|PyPI Increases Security|
|Written by Kay Ewbank|
|Thursday, 27 June 2019|
The team developing PyPI, the Python Package Index, is adding WebAuthn support as a new beta feature. The support for U2F compatible hardware security keys will enable PyPI to offer a two-factor authentication login security method, work on which has been funded by a grant from the Open Technology Fund.
The new facility has been undergoing testing by users logging in to the canonical Python Package Index at PyPI.org and the test site at test.pypi.org. The technique involves the generation of a code through a Time-based One-Time Password (TOTP) application to make accounts more secure.
The facility is now being extended so that PyPI also supports WebAuthn security keys that are U2F compatible for a second login factor. This is a beta release, and involves a UF2 compatible security key such as those from Yubikey, Google Titan and Thetis. The key communicates via USB, NFC, or Bluetooth. PyPI supports any FIDO U2F compatible key and follows the WebAuthn standard. Users who have set up this second factor will be prompted to use their key (usually by inserting it into a USB port and pressing a button) when logging in.
Project maintainers and owners are being urged to log in and add a second factor. Those users who don't want to use a beta feature are recommended to use a TOTP application for the second factor.
2FA is only being used for logins via the website, and the intention is that the use will safeguard against malicious changes to project ownership, deletion of old releases, and account takeovers. Package uploads will continue to work without users providing 2FA codes.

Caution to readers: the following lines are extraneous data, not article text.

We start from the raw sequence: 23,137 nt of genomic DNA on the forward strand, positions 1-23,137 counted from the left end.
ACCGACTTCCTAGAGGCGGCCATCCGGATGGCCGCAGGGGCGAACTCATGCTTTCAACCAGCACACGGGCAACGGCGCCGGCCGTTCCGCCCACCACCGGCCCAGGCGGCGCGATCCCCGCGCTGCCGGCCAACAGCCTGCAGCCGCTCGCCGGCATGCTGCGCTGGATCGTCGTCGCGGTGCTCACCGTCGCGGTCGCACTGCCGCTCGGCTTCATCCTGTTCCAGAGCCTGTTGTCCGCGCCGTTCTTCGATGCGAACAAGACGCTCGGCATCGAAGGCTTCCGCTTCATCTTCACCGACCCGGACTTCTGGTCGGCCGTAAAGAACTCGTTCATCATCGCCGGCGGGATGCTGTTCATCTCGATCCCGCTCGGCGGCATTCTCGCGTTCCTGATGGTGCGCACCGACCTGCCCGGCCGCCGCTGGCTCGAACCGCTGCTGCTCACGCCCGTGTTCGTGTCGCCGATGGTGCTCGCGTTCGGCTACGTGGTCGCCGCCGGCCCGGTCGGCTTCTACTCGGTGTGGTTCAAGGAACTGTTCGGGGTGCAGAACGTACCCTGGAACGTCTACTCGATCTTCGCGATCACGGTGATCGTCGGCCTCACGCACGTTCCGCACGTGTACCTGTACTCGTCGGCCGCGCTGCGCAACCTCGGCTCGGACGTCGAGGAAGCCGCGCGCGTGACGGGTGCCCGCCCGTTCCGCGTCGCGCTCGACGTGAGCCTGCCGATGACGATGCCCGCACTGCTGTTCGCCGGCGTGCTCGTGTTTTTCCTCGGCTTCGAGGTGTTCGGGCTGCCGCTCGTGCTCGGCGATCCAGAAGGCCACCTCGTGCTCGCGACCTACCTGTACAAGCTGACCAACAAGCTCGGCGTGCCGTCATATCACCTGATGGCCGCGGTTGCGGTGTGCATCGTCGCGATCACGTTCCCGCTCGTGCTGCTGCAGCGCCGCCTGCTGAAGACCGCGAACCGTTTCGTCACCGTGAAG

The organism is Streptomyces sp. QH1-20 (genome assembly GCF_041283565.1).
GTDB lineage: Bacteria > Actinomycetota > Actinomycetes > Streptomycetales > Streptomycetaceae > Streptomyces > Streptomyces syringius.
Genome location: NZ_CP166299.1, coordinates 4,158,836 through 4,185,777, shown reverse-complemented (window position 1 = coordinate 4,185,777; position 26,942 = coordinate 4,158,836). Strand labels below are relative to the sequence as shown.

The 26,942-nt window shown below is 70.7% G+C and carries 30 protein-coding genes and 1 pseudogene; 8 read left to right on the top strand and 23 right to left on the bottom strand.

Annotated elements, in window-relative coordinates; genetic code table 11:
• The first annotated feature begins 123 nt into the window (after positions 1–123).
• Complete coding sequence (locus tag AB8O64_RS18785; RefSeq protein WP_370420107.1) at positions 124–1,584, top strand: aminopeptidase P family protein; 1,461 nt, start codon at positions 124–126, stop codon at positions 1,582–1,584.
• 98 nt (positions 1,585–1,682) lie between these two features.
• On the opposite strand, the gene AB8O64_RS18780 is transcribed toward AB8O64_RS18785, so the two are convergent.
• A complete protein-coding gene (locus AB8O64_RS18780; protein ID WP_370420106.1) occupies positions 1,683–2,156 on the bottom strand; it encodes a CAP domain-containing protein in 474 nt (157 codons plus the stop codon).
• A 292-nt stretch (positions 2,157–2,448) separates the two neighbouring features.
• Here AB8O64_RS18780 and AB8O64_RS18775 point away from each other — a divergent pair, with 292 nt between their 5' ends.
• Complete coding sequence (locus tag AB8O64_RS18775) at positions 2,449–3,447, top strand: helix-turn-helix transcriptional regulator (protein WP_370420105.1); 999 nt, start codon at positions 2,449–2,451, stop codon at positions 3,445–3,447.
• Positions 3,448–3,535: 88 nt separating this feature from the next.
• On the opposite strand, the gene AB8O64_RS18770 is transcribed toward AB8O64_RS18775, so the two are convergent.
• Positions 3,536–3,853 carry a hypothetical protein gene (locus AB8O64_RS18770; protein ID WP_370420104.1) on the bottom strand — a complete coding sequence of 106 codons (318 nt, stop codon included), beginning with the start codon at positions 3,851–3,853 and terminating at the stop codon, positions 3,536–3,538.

Moving forward, the developers of PyPI are working on implementing per-user API keys as an alternative form of multifactor authentication. This will be used for a number of areas, including the setup tools, twine, and PyPI auth flows. These will be application-specific tokens that are specific to individual users or projects, and will mean that users will be able to use token-based logins to make uploads more secure. There are also plans to put into place an advanced audit trail of sensitive user actions.
With the core Python developers looking to slim down the standard library PyPI is going to be come more used as previously core modules have to move to it. Security is all the more important with its increase in importance.
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|Last Updated ( Thursday, 27 June 2019 )|